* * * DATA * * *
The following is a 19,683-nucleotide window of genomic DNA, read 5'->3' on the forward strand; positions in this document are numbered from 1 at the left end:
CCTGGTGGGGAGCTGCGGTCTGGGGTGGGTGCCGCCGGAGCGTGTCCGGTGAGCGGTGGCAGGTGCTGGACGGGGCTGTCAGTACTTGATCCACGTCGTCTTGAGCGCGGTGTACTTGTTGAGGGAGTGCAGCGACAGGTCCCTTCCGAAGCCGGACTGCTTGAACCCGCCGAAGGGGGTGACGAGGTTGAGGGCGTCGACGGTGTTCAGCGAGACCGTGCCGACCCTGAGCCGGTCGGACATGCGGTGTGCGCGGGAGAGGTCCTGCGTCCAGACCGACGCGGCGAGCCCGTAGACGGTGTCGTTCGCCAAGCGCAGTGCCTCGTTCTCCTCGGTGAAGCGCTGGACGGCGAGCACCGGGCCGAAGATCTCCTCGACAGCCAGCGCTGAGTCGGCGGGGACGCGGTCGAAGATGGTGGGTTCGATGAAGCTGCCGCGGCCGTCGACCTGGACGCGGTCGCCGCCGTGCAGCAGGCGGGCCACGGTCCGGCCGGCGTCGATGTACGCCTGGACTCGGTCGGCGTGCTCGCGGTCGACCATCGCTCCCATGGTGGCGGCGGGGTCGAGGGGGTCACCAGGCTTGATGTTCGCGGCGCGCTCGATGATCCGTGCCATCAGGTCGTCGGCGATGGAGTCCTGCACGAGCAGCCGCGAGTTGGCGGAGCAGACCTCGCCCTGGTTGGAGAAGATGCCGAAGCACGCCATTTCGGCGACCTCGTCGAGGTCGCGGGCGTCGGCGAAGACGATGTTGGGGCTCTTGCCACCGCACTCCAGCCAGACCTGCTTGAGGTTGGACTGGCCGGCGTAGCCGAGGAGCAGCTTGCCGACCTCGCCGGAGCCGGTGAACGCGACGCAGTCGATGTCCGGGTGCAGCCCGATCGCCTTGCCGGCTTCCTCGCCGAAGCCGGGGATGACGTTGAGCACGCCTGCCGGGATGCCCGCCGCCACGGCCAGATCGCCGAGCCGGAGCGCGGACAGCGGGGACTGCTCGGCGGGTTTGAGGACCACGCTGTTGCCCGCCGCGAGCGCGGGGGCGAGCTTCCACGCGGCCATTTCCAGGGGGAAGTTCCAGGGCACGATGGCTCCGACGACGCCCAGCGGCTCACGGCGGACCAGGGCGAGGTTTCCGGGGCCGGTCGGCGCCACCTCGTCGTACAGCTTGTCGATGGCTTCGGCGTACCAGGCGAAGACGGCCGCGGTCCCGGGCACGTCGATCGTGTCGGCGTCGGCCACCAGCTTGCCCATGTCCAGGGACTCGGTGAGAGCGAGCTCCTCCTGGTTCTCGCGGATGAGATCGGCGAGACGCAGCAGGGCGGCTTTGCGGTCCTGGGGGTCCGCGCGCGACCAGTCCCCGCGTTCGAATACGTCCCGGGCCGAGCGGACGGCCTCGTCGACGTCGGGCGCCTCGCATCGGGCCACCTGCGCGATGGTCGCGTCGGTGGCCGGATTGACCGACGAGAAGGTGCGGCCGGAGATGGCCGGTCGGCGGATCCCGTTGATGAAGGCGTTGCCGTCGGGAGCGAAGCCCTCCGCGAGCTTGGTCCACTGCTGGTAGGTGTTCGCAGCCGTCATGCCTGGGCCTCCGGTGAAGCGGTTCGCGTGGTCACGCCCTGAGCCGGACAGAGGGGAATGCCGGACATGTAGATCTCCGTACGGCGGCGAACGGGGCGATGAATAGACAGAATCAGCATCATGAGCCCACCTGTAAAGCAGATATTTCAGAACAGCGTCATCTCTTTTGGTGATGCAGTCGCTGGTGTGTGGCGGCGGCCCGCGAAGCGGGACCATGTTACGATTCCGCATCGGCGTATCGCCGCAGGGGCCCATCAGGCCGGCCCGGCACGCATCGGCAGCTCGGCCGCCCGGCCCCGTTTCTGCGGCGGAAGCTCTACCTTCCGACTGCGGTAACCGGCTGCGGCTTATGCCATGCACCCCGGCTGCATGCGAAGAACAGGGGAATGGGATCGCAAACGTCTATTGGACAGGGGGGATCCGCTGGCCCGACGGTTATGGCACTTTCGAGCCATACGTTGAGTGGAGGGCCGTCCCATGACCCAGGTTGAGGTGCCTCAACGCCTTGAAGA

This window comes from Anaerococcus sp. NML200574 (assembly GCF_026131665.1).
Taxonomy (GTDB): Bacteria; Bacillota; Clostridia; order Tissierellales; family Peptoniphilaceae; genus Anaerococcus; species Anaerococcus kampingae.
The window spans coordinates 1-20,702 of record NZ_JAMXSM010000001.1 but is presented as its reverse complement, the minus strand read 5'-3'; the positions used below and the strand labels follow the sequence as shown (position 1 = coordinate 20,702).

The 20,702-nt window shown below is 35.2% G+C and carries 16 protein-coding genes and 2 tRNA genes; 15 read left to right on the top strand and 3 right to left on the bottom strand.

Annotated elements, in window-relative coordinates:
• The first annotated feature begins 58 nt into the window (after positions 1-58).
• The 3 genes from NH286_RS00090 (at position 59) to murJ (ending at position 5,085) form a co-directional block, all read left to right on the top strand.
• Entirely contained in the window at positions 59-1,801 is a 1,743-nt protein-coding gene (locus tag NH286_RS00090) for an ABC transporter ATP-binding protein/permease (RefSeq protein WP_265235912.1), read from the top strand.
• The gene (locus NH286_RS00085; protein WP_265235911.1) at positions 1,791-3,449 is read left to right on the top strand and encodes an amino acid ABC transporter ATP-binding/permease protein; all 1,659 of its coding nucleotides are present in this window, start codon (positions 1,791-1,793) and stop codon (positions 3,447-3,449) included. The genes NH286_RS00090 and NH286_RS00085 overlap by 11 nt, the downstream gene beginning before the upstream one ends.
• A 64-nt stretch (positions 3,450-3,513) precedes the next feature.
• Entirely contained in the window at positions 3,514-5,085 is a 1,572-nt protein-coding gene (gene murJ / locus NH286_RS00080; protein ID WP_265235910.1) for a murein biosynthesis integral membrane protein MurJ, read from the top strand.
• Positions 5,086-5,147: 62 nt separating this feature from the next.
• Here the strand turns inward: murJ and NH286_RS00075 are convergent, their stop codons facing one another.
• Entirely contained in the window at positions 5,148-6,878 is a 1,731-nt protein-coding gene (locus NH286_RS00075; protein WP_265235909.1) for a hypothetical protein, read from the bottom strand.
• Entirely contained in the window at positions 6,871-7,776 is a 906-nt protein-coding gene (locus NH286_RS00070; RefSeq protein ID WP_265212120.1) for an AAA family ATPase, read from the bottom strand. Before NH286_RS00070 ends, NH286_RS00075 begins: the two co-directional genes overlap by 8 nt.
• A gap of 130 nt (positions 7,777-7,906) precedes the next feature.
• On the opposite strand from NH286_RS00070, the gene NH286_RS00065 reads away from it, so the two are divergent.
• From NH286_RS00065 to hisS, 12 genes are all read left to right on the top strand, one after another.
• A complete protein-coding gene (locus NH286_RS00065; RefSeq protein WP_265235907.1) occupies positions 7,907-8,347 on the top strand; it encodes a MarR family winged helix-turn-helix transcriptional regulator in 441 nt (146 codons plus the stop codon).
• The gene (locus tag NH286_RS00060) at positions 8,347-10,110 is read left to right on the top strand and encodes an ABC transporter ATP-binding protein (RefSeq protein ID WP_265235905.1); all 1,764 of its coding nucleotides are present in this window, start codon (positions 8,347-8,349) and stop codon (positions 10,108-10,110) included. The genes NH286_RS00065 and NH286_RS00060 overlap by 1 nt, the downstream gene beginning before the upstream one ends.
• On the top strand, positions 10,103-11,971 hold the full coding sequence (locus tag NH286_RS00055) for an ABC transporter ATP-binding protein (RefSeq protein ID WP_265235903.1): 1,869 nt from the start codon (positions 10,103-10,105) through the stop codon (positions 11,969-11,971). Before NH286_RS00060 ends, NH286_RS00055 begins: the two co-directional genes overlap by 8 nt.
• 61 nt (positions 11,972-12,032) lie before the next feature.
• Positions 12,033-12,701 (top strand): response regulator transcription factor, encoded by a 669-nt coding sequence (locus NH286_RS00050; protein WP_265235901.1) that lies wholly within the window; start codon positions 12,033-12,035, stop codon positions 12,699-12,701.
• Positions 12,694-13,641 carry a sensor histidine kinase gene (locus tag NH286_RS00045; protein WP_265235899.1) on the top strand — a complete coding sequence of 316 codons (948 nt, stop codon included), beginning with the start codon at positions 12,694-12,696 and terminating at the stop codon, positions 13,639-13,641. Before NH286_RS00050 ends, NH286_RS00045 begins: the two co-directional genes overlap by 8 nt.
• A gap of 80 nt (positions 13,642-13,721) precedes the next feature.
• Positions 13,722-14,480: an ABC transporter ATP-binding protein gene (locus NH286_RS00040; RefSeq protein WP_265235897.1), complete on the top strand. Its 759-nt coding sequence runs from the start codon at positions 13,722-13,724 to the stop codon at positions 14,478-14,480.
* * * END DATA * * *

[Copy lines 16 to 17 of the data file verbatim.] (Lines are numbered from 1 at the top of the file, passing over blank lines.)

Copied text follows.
• Entirely contained in the window at positions 5,148-6,878 is a 1,731-nt protein-coding gene (locus NH286_RS00075; protein WP_265235909.1) for a hypothetical protein, read from the bottom strand.
• Entirely contained in the window at positions 6,871-7,776 is a 906-nt protein-coding gene (locus NH286_RS00070; RefSeq protein ID WP_265212120.1) for an AAA family ATPase, read from the bottom strand. Before NH286_RS00070 ends, NH286_RS00075 begins: the two co-directional genes overlap by 8 nt.